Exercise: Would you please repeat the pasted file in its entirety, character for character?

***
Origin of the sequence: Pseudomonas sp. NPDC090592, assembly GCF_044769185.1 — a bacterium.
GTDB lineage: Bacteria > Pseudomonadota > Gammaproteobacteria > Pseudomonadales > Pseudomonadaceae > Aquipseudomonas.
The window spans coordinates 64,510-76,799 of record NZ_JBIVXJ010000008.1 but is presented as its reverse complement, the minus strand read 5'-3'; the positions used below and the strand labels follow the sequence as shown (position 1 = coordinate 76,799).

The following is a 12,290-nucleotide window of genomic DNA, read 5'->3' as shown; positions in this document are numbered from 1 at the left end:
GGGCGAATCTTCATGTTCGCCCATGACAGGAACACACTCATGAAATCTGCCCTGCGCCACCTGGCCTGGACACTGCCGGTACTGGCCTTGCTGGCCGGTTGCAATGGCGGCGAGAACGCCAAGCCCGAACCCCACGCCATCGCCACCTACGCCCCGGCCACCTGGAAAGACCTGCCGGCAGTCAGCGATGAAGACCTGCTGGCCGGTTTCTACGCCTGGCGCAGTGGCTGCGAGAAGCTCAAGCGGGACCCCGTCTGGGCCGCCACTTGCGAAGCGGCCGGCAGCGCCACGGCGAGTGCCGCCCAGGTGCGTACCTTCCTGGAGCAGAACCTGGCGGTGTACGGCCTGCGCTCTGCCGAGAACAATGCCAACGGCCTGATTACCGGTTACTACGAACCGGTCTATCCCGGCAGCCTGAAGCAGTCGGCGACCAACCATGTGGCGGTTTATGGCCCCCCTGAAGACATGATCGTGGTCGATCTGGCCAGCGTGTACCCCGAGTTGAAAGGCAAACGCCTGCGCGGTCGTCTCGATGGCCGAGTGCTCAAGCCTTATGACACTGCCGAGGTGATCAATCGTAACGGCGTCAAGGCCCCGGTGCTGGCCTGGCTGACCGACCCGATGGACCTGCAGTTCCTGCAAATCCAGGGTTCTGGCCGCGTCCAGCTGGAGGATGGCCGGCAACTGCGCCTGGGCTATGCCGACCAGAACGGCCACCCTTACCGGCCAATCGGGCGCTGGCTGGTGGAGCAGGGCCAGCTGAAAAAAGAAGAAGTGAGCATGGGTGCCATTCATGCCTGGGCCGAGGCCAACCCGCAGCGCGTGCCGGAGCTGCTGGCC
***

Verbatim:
Origin of the sequence: Pseudomonas sp. NPDC090592, assembly GCF_044769185.1 — a bacterium.
GTDB lineage: Bacteria > Pseudomonadota > Gammaproteobacteria > Pseudomonadales > Pseudomonadaceae > Aquipseudomonas.
The window spans coordinates 64,510-76,799 of record NZ_JBIVXJ010000008.1 but is presented as its reverse complement, the minus strand read 5'-3'; the positions used below and the strand labels follow the sequence as shown (position 1 = coordinate 76,799).

The following is a 12,290-nucleotide window of genomic DNA, read 5'->3' as shown; positions in this document are numbered from 1 at the left end:
GGGCGAATCTTCATGTTCGCCCATGACAGGAACACACTCATGAAATCTGCCCTGCGCCACCTGGCCTGGACACTGCCGGTACTGGCCTTGCTGGCCGGTTGCAATGGCGGCGAGAACGCCAAGCCCGAACCCCACGCCATCGCCACCTACGCCCCGGCCACCTGGAAAGACCTGCCGGCAGTCAGCGATGAAGACCTGCTGGCCGGTTTCTACGCCTGGCGCAGTGGCTGCGAGAAGCTCAAGCGGGACCCCGTCTGGGCCGCCACTTGCGAAGCGGCCGGCAGCGCCACGGCGAGTGCCGCCCAGGTGCGTACCTTCCTGGAGCAGAACCTGGCGGTGTACGGCCTGCGCTCTGCCGAGAACAATGCCAACGGCCTGATTACCGGTTACTACGAACCGGTCTATCCCGGCAGCCTGAAGCAGTCGGCGACCAACCATGTGGCGGTTTATGGCCCCCCTGAAGACATGATCGTGGTCGATCTGGCCAGCGTGTACCCCGAGTTGAAAGGCAAACGCCTGCGCGGTCGTCTCGATGGCCGAGTGCTCAAGCCTTATGACACTGCCGAGGTGATCAATCGTAACGGCGTCAAGGCCCCGGTGCTGGCCTGGCTGACCGACCCGATGGACCTGCAGTTCCTGCAAATCCAGGGTTCTGGCCGCGTCCAGCTGGAGGATGGCCGGCAACTGCGCCTGGGCTATGCCGACCAGAACGGCCACCCTTACCGGCCAATCGGGCGCTGGCTGGTGGAGCAGGGCCAGCTGAAAAAAGAAGAAGTGAGCATGGGTGCCATTCATGCCTGGGCCGAGGCCAACCCGCAGCGCGTGCCGGAGCTGCTGGCC